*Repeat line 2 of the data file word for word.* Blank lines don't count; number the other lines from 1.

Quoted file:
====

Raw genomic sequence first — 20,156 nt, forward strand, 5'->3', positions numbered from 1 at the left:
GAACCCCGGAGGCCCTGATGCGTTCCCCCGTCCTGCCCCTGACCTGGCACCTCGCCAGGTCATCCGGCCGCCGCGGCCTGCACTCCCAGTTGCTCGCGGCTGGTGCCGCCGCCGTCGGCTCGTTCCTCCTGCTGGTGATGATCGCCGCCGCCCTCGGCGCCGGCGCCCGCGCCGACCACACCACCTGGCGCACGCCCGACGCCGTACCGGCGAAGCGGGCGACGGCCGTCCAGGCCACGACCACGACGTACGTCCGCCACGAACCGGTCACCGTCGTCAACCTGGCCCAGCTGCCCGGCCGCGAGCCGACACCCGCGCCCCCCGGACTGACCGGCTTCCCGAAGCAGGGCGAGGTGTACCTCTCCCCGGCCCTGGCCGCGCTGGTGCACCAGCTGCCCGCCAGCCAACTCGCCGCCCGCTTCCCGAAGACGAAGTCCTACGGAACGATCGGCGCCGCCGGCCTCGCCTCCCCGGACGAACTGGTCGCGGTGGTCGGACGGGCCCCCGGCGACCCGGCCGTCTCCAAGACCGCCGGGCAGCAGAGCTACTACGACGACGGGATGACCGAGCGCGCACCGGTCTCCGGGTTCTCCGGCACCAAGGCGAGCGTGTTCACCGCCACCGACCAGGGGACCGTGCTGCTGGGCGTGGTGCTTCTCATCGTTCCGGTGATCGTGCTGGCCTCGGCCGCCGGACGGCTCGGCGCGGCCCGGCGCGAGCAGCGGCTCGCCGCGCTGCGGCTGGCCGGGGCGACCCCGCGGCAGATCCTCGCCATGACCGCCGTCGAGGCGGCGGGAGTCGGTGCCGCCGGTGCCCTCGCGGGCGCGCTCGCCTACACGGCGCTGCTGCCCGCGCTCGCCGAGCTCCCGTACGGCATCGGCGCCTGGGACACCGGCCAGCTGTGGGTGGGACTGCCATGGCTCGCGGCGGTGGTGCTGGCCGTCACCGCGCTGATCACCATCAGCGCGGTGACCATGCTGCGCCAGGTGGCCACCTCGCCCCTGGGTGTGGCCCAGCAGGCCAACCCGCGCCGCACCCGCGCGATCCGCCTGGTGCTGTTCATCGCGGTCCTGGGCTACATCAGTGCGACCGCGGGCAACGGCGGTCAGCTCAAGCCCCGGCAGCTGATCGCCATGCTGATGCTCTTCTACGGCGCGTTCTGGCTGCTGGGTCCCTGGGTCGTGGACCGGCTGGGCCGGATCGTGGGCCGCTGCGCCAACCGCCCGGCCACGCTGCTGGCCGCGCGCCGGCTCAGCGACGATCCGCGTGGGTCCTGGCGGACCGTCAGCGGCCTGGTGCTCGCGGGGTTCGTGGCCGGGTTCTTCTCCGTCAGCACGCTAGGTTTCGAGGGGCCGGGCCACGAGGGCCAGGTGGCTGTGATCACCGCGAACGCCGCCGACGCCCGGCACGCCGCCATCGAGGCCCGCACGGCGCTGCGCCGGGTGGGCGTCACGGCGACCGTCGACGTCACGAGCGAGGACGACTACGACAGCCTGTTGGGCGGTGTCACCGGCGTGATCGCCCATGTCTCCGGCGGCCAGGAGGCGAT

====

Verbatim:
GAACCCCGGAGGCCCTGATGCGTTCCCCCGTCCTGCCCCTGACCTGGCACCTCGCCAGGTCATCCGGCCGCCGCGGCCTGCACTCCCAGTTGCTCGCGGCTGGTGCCGCCGCCGTCGGCTCGTTCCTCCTGCTGGTGATGATCGCCGCCGCCCTCGGCGCCGGCGCCCGCGCCGACCACACCACCTGGCGCACGCCCGACGCCGTACCGGCGAAGCGGGCGACGGCCGTCCAGGCCACGACCACGACGTACGTCCGCCACGAACCGGTCACCGTCGTCAACCTGGCCCAGCTGCCCGGCCGCGAGCCGACACCCGCGCCCCCCGGACTGACCGGCTTCCCGAAGCAGGGCGAGGTGTACCTCTCCCCGGCCCTGGCCGCGCTGGTGCACCAGCTGCCCGCCAGCCAACTCGCCGCCCGCTTCCCGAAGACGAAGTCCTACGGAACGATCGGCGCCGCCGGCCTCGCCTCCCCGGACGAACTGGTCGCGGTGGTCGGACGGGCCCCCGGCGACCCGGCCGTCTCCAAGACCGCCGGGCAGCAGAGCTACTACGACGACGGGATGACCGAGCGCGCACCGGTCTCCGGGTTCTCCGGCACCAAGGCGAGCGTGTTCACCGCCACCGACCAGGGGACCGTGCTGCTGGGCGTGGTGCTTCTCATCGTTCCGGTGATCGTGCTGGCCTCGGCCGCCGGACGGCTCGGCGCGGCCCGGCGCGAGCAGCGGCTCGCCGCGCTGCGGCTGGCCGGGGCGACCCCGCGGCAGATCCTCGCCATGACCGCCGTCGAGGCGGCGGGAGTCGGTGCCGCCGGTGCCCTCGCGGGCGCGCTCGCCTACACGGCGCTGCTGCCCGCGCTCGCCGAGCTCCCGTACGGCATCGGCGCCTGGGACACCGGCCAGCTGTGGGTGGGACTGCCATGGCTCGCGGCGGTGGTGCTGGCCGTCACCGCGCTGATCACCATCAGCGCGGTGACCATGCTGCGCCAGGTGGCCACCTCGCCCCTGGGTGTGGCCCAGCAGGCCAACCCGCGCCGCACCCGCGCGATCCGCCTGGTGCTGTTCATCGCGGTCCTGGGCTACATCAGTGCGACCGCGGGCAACGGCGGTCAGCTCAAGCCCCGGCAGCTGATCGCCATGCTGATGCTCTTCTACGGCGCGTTCTGGCTGCTGGGTCCCTGGGTCGTGGACCGGCTGGGCCGGATCGTGGGCCGCTGCGCCAACCGCCCGGCCACGCTGCTGGCCGCGCGCCGGCTCAGCGACGATCCGCGTGGGTCCTGGCGGACCGTCAGCGGCCTGGTGCTCGCGGGGTTCGTGGCCGGGTTCTTCTCCGTCAGCACGCTAGGTTTCGAGGGGCCGGGCCACGAGGGCCAGGTGGCTGTGATCACCGCGAACGCCGCCGACGCCCGGCACGCCGCCATCGAGGCCCGCACGGCGCTGCGCCGGGTGGGCGTCACGGCGACCGTCGACGTCACGAGCGAGGACGACTACGACAGCCTGTTGGGCGGTGTCACCGGCGTGATCGCCCATGTCTCCGGCGGCCAGGAGGCGAT